SCOTTS VALLEY, Calif. -- Gunnar Sandberg pulled Easton-Bell's prototype of a protective pitcher helmet over his high school baseball cap and immediately deemed it comfortable. His father thinks it looks cool, too.
The Sandbergs now plan to work on convincing others of the importance of such headgear for safety.
"I think any excuse not to wear it is a weak excuse," said Bjorn Sandberg, Gunnar's dad.
This Friday marks the one-year anniversary since Gunnar Sandberg sustained a life-threatening brain injury while pitching in a scrimmage for Marin Catholic High School. He got hit by a line drive traveling at 130 mph.
Doctors removed a part of Sandberg's skull to relieve brain swelling. He slowly recovered in a San Francisco rehabilitation facility after initially being placed in a medically induced coma.
The 17-year-old Sandberg is back on the field for his senior season, playing designated hitter and first base. That's because he has a torn right labrum in his throwing shoulder that likely will require surgery. It happened sliding headfirst into second base during a December winter league game.
Easton-Bell Sports spent most of the past year developing a lightweight, padded product to keep pitchers' heads safe -- and it's a far cry from those bulky batting helmets worn by hitters.
The sporting equipment company unveiled its prototype Monday with the hope these helmets will be worn on fields across the country beginning as soon as this fall, from the Little League level to high schools. Sandberg, who has been sporting a foam soccer-style headband for protection to satisfy doctors' orders for getting back on the field, said he will wear Easton-Bell's helmet even when playing first base.
"Finally, we got something," Sandberg said before the formal announcement at Easton-Bell's "The Dome" center, where the company houses its helmet research and technology division. "I'm really going to push around our local area for everyone to wear this. Wouldn't you rather wear this than be in the hospital for two months?"
The helmet weighs about 5 1/2 ounces, combining components of other products: the stretchy strap of ski goggles, an absorbent mesh liner like those inside a football helmet and the hard, energy-absorbent plastic similar to that used for bike helmets.
While Easton-Bell CEO Paul Harrington can't yet provide a price for the pitcher helmet, he insists that revenue from his project was never the priority or motivation -- but rather filling a need.
"One injury's too many," said Harrington, who believes Major League Baseball could be interested in the product down the road. "For Gunnar to be here today, standing here trying this on, is truly an inspirational story."
Stephen D. Keener, the president and CEO of Little League Baseball and Softball who has a son pitching in college, said he will support Easton-Bell's product and push for its widespread use. One day, Keener hopes, pitchers will pull on their protective helmets the way players grab for their bats or gloves.
"This type of product needs to be introduced at the youngest levels of youth baseball," Keener said. "That's not going to happen overnight. It's going to take some time. ... What we're talking about is saving kids' lives. These injuries are rare. When they do happen, they are very traumatic, catastrophic."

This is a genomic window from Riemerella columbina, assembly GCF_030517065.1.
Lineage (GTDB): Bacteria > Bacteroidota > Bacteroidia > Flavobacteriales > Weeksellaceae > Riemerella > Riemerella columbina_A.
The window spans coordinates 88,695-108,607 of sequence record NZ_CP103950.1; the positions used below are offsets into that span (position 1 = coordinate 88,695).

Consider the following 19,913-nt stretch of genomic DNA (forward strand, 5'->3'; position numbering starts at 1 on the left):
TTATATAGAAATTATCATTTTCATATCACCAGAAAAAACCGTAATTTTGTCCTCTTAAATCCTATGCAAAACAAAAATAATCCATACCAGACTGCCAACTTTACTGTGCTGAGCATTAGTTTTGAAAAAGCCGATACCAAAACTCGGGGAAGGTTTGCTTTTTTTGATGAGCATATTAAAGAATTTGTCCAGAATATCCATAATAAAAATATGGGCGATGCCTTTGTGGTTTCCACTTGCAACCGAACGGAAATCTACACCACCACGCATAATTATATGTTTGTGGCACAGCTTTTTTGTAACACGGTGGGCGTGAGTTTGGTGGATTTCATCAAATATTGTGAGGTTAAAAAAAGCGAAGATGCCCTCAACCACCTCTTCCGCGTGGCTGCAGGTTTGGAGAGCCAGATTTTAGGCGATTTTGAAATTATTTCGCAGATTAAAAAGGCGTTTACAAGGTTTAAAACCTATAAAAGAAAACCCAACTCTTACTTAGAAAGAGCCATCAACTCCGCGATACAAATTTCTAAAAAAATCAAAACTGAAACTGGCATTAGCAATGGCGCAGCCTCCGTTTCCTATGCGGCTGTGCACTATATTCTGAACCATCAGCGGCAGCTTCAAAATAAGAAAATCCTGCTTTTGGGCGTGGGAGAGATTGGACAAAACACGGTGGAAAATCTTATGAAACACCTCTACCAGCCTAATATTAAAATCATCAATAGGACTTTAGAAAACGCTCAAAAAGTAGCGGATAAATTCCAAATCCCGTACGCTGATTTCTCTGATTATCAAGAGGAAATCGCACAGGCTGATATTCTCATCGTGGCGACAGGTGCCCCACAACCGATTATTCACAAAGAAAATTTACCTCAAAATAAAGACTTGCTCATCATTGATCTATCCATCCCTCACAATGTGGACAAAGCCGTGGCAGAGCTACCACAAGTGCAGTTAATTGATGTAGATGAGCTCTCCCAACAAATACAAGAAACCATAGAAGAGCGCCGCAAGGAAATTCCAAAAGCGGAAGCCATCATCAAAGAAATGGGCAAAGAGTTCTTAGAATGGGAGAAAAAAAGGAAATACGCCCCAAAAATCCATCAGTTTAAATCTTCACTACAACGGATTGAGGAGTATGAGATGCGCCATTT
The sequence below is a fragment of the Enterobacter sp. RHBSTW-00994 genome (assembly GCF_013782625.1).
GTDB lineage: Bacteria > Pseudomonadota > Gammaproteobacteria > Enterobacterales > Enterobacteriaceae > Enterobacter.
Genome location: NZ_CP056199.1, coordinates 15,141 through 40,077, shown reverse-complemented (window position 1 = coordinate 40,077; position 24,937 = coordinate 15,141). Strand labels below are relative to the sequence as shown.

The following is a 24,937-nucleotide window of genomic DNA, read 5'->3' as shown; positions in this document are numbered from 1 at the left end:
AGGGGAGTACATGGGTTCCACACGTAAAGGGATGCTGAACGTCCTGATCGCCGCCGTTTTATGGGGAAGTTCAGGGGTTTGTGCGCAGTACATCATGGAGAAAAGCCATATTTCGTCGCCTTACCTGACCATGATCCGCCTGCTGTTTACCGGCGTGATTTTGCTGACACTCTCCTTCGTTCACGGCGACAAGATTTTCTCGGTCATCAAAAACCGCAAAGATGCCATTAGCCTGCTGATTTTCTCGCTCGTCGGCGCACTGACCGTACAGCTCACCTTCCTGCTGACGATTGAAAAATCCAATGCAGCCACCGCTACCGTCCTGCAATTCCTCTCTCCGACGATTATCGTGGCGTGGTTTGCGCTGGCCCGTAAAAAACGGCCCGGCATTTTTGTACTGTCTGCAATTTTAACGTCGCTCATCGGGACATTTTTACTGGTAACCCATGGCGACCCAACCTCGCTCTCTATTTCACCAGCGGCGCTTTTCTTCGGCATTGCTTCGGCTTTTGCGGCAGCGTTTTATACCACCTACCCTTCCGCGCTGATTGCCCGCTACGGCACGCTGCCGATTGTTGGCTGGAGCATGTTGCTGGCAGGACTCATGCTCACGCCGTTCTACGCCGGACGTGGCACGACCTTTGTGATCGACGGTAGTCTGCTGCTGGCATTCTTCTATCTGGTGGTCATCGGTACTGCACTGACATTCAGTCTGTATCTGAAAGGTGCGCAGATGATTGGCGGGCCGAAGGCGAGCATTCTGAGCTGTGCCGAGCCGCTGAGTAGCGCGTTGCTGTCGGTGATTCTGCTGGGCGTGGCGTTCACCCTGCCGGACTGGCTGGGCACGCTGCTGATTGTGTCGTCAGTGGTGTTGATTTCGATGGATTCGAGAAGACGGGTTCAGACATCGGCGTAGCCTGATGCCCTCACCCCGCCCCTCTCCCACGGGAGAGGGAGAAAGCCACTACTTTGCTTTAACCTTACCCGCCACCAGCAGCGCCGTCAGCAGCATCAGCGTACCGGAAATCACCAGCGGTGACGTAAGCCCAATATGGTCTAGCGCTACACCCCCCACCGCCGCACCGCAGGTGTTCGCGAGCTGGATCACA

Sandberg's frightening accident sparked the Marin County Athletic League to ban metal bats and require its 10 teams to use wooden bats. The league is using wood bats again this season.
In addition, college baseball and California high schools are using new, safer metal bats this season.
While the bats play closer to their wooden counterparts minus the weight and mass, they also are designed to decrease the exit speeds of the ball off the bat. The average speed had been considered 93 mph, but many hits were coming off at rates of 100-103 mph and making for dangerous situations in which players had little or no time to react or protect themselves.
California high schools already went to these bats, while the rest of the country has another year to use the older, lightweight composite models.
Marie Ishida, the executive director of the California Interscholastic Federation and also in attendance Monday, said her organization recommended some type of protective equipment for defensive players. She expects the pitcher helmet to be readily available in a year or two.
"I would suspect within a five-year period we're going to see safety equipment mandated," she said.
University of San Francisco pitcher Matt Hiserman, like Sandberg, survived a life-threatening skull fracture last February when he was hit with a line drive during an intrasquad game. He returned to the mound only a couple of months later.
Both pitchers were lucky. They each were struck above and just behind their right ear. Had the ball hit them an inch or so further forward toward their face, they might not be here today.
While Sandberg still has trouble with his short-term memory and a hard time concentrating at school, he is set to graduate this spring. Then, he plans to attend College of Marin, where he hopes to play baseball.
"Gunnar's skull fracture was exactly in the shape of a baseball," his mother, Lisa, said. "Had it hit him in the temple, he would have been dead."